Tuesday, November 28, 2006

The Destruction of Humanity Greatest Hits

I saw The Day After on the Sci-Fi channel over Thanksgiving weekend. For those of you too young to remember 1983, The Day After was a TV movie famous for its graphic (by the standards of the time) depiction of a full-scale nuclear war. I watched the first hour of it last weekend not because I cared about the movie itself, but because I wanted to watch the part where the missiles land in Kansas, fake-looking mushroom clouds cover the horizon and cutting-edge special effects technology from 1983 shows how a nuclear bomb turns people into X-rays before they disintegrate into individual atoms.

I read once that the movie was significant because, of all the TV depictions of nuclear war, this was the first to show people at ground zero instead of focusing on distant mushroom clouds, and wide-eyed guys in military command centers telling their superior officers “Sir, the missiles have destroyed Washington.” No, The Day After showed people either bursting into flame or vaporizing before they could. However, you first have to sit through an hour of character development. And I did, only to discover that Sci-Fi cut out all the X-ray parts. You don't see any living things directly killed by the nukes.

Which makes most of the beginning of the movie pointless, of course: the rationale behind showing us the farmer, his wife and their young children was to make us feel bad when they turn into X-rays.

But Sci-Fi cut out all the horrifying bits except the part where Steve Guttenberg survives. What a cheat! Luckily, I found the unedited clip on YouTube. Too bad I didn’t think to look there before I wasted an hour on the movie.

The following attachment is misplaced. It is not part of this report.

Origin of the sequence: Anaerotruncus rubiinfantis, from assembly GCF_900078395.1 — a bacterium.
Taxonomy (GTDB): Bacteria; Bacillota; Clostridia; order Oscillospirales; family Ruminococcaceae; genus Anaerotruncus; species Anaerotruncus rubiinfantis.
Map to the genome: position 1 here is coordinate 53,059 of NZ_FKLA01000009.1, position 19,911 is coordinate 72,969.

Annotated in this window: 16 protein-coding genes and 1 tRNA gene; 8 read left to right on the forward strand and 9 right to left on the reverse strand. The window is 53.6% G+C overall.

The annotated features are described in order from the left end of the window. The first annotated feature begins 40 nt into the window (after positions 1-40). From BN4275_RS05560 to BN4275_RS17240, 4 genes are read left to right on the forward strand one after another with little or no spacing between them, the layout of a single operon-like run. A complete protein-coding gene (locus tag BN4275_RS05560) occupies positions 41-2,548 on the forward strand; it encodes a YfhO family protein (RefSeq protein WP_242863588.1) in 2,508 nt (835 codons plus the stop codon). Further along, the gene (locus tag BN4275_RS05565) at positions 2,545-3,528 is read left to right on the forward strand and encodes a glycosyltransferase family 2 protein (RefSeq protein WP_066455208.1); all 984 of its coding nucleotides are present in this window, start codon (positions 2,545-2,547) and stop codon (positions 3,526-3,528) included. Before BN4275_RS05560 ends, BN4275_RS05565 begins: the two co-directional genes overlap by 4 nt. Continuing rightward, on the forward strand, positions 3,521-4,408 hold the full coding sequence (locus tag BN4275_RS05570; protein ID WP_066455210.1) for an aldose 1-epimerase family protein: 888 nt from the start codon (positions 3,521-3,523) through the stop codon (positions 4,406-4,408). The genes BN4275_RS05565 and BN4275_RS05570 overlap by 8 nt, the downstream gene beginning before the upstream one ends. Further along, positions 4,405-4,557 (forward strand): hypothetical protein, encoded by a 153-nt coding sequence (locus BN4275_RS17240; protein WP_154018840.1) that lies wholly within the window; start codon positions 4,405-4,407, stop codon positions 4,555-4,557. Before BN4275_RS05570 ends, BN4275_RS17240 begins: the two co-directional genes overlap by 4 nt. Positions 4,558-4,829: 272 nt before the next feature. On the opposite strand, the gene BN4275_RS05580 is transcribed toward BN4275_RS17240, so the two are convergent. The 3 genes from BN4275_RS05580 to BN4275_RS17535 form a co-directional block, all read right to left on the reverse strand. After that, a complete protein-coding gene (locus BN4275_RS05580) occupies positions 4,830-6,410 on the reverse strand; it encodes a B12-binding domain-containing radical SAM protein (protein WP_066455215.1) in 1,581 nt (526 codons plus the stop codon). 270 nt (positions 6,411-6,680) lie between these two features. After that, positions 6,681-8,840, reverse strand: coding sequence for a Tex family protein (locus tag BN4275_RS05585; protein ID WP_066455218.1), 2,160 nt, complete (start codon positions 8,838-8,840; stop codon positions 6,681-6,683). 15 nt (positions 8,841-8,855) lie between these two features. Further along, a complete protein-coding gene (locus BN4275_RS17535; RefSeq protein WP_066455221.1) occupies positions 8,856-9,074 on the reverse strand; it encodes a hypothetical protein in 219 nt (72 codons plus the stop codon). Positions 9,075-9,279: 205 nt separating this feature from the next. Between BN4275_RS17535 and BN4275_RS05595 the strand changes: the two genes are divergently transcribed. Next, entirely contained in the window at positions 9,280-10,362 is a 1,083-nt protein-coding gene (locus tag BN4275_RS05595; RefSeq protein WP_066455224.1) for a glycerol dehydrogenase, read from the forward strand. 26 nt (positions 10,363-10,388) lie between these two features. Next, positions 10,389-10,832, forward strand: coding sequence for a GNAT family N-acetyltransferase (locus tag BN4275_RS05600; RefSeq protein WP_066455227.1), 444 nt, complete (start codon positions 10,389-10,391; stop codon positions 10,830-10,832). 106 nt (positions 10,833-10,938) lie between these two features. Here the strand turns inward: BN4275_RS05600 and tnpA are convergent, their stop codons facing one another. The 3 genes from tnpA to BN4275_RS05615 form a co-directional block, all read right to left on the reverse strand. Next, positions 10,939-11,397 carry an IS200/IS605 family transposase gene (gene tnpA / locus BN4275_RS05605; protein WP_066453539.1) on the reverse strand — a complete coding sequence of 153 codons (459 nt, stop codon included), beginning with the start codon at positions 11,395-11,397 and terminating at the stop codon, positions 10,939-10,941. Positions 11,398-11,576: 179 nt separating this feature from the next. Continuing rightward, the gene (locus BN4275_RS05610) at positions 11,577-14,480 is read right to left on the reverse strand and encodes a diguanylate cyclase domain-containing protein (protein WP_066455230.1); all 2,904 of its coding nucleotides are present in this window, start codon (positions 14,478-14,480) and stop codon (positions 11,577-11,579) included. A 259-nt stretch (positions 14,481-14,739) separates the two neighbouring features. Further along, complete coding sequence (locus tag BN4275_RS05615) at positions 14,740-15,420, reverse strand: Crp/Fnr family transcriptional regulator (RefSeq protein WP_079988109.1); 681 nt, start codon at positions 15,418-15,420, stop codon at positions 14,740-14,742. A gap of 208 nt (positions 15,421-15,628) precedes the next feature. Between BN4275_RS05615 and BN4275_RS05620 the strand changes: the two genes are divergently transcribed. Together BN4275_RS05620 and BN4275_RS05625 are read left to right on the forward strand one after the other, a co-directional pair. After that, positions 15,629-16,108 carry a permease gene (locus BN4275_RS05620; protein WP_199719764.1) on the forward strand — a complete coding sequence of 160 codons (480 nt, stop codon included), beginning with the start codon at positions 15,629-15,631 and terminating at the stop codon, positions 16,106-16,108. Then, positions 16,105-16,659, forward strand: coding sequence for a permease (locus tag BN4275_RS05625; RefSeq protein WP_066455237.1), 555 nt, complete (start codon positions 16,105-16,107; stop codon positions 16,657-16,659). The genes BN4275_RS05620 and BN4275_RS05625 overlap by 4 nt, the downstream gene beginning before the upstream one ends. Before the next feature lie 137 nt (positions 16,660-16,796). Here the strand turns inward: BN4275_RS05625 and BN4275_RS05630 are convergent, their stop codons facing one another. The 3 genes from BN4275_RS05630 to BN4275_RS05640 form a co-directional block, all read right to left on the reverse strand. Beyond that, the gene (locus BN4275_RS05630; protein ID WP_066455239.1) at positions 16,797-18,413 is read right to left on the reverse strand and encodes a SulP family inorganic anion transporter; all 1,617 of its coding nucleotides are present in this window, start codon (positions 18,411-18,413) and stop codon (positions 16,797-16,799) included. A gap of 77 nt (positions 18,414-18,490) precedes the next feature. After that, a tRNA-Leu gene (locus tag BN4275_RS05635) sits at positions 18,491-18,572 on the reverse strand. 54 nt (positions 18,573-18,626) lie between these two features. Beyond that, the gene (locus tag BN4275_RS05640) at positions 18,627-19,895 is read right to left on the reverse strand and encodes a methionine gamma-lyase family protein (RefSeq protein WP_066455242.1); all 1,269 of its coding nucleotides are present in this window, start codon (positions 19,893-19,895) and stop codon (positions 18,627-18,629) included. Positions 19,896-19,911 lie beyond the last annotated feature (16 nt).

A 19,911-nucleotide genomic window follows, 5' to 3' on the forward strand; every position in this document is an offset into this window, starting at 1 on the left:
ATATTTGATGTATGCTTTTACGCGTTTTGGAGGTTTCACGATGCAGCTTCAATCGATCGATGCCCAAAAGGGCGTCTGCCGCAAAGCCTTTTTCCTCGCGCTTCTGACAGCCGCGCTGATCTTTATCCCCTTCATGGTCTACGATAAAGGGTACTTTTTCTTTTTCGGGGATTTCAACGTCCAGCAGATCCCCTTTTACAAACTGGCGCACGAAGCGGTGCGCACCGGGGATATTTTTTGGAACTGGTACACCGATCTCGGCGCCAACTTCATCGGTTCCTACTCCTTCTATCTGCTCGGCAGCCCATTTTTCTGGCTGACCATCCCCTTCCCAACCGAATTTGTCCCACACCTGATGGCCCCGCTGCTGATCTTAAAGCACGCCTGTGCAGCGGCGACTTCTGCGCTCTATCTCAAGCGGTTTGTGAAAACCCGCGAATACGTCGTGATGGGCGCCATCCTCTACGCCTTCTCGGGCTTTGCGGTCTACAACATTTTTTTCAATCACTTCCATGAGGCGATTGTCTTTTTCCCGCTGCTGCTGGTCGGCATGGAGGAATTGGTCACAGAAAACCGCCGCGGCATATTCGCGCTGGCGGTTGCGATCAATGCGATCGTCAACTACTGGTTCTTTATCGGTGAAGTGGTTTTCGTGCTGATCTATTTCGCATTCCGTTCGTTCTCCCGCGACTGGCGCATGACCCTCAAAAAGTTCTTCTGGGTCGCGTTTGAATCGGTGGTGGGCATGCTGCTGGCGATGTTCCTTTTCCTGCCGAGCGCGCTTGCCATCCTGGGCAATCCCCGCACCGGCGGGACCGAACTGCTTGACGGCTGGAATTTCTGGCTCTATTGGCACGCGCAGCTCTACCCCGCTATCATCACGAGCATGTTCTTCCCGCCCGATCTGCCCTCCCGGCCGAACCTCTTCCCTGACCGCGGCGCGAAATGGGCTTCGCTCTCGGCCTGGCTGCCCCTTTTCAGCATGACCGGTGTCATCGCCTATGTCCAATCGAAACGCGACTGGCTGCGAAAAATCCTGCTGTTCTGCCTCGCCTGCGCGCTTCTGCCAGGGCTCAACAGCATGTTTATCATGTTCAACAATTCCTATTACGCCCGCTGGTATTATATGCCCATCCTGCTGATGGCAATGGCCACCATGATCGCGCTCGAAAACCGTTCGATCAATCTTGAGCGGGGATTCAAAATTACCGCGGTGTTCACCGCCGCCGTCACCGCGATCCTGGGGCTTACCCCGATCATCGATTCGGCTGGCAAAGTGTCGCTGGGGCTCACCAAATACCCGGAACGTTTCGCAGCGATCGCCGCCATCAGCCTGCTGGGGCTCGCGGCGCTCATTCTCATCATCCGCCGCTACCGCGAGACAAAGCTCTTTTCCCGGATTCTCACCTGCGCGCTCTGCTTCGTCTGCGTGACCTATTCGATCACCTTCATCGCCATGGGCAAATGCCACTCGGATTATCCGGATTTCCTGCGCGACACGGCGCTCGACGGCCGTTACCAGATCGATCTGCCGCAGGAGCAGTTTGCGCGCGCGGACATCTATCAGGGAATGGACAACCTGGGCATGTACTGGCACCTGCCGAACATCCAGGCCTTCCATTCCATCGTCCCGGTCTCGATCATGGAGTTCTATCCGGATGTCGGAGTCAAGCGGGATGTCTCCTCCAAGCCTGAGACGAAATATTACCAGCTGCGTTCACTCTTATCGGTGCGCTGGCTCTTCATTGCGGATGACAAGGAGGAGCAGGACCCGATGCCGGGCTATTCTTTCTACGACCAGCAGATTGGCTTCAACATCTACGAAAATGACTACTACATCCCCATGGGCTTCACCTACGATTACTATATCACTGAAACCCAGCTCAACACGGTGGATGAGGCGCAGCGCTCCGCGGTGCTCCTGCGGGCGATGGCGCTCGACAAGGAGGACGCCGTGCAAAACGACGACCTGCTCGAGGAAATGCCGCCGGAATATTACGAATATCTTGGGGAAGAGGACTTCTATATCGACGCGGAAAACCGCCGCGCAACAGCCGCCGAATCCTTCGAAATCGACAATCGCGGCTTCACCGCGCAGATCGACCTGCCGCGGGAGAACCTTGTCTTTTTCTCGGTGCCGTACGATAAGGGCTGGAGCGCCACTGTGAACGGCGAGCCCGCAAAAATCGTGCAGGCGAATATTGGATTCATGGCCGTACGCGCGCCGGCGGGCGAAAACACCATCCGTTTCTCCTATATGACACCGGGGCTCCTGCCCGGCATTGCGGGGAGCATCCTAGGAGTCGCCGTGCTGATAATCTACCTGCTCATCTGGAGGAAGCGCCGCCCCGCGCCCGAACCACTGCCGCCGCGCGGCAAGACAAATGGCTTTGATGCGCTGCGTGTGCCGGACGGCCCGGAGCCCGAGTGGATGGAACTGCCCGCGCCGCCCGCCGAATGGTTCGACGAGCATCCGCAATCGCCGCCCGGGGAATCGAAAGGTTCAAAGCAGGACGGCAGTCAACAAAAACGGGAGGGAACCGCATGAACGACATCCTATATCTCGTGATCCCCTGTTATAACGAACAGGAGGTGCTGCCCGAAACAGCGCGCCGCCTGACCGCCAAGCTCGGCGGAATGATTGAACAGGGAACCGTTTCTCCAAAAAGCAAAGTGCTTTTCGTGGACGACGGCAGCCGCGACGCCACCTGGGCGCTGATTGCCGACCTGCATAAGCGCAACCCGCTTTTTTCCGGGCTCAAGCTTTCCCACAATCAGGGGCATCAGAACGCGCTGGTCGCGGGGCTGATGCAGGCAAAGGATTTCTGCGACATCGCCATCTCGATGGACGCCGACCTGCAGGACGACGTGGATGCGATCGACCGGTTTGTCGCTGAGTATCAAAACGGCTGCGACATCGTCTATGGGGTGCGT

So here’s a business idea: since most disaster movies make you sit through several hours of bad plot just to reach a minute or two (at best) of world-shattering special effects, why not put out a greatest-hits DVD showing nothing but disaster porn money shots? With none of the boring disaster foreplay and disaster dirty talk. Comets and asteroids crashing into the earth, the Yellowstone supervolcano obliterating the western United States, mega-tsunamis crashing against all shores of the world ocean . . . I’m telling you, this would sell.

Sunday, November 26, 2006

Doing My Stupid Civic Duty (kicks pebble)

So how was your Thanksgiving? Mine went swimmingly until Saturday night, when I discovered a jury duty summons waiting for me in the mail. It’s for state superior court in a grubby city a few miles east from me.

A summons. That puts a definite damper on holiday spirit, but the timing could be worse; the one I got for federal duty two years ago arrived on Christmas Eve. I suppose I could wax poetic about how jury obligations are the heroic privileges of the free citizenry of a republic, only I’m too busy dreading the security checkpoint outside the courthouse. They’re going to ask to search my purse, of course, and I can’t say “If you think I’m dangerous you shouldn’t have made me come here in the first place” or else I'll be arrested.